UPDATED 1 Sept: The EI library in London is temporarily closed to the public, as a precautionary measure in light of the ongoing COVID-19 situation. The Knowledge Service will still be answering email queries via email , or via live chats during working hours (09:15-17:00 GMT). Our e-library is always open for members here: eLibrary , for full-text access to over 200 e-books and millions of articles. Thank you for your patience.
New Energy World magazine logo
New Energy World magazine logo
ISSN 2753-7757 (Online)

US geothermal power could increase to 90 GW by 2050


Aerial view of geothermal power plant in California, US Photo: Adobe Stock
Geothermal energy production across the US could rise to 90 GW or more by 2050

Photo: Adobe Stock

The US Department of Energy (DoE) forecasts that next-generation geothermal power could grow significantly in the US, due to new technology advances.

The DoE report predicts that geothermal energy production across the country could rise to 90 GW or more by 2050, a 20-fold increase.


Next-generation geothermal energy is said to offer significant advancement in harnessing the Earth’s heat to generate power, involving new technologies and methods to access and convert geothermal resources into electricity more efficiently and sustainably. They include closed-loop and enhanced geothermal systems, in which fluids circulate openly within a well pair connected by fractures engineered with hydraulic fracturing and hydraulic drilling. By contrast, in current hydrothermal systems fluids circulate openly through naturally-occurring fractures.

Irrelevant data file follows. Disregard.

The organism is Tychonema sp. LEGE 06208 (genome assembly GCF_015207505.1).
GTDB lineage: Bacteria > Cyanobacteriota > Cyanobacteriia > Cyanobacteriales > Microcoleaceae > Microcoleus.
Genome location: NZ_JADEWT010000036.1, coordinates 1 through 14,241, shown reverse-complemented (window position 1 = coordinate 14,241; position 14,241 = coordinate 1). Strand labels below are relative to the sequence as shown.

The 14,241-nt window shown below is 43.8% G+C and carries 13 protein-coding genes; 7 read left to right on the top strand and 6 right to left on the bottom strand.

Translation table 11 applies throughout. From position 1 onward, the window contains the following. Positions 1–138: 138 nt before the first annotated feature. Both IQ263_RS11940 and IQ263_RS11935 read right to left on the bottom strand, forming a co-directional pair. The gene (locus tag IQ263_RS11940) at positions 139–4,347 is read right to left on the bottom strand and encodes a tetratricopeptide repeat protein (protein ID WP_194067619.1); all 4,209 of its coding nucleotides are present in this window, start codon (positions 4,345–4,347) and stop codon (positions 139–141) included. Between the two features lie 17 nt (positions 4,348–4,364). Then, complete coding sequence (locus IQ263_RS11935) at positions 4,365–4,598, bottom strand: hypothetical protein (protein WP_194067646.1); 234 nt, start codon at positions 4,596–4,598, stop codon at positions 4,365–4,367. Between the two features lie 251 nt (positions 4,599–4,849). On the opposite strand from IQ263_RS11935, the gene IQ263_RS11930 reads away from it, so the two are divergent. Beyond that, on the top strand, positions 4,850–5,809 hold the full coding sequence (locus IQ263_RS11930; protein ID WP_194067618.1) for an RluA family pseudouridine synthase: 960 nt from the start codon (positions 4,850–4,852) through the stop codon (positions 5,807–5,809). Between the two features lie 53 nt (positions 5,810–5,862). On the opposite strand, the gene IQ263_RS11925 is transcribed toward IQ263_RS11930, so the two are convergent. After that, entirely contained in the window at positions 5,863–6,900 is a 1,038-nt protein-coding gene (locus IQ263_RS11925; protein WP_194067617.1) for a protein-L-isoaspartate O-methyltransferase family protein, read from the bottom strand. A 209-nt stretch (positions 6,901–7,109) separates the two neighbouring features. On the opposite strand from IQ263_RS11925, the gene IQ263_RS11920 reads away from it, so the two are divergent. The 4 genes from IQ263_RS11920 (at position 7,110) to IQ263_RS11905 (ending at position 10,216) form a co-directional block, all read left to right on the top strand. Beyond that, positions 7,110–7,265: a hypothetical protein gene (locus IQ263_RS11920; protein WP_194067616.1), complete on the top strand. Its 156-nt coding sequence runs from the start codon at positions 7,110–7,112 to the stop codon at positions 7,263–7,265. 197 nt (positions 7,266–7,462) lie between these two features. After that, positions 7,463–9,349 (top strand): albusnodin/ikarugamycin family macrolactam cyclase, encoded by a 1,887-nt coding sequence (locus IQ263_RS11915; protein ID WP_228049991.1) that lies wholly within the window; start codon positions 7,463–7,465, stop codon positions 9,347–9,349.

‘The US can lead the clean energy future with continued innovation on next-generation technologies, from harnessing the power of the sun to the heat beneath our feet, and cracking the code to deploy them at scale,’ says Jennifer M Granholm, US Secretary of Energy.  


Key findings from the report include:

  • With the use of next-generation technologies, geothermal power has the potential to contribute 90 GW of power nationwide by 2050, and potentially significantly more.
  • The existing oil and gas workforce of more than 300,000 can potentially transition and use their existing skills to advance geothermal power.
  • Next-generation geothermal is poised for rapid scale due to highly transferrable and existing technology, supply chains and workforces.
  • Next-generation geothermal technology can engineer geothermal resources in ubiquitous hot rock formations, making heat resources accessible nationwide.
  • Competitive pricing models can position next-generation geothermal power to be as cost- effective as other energy sources.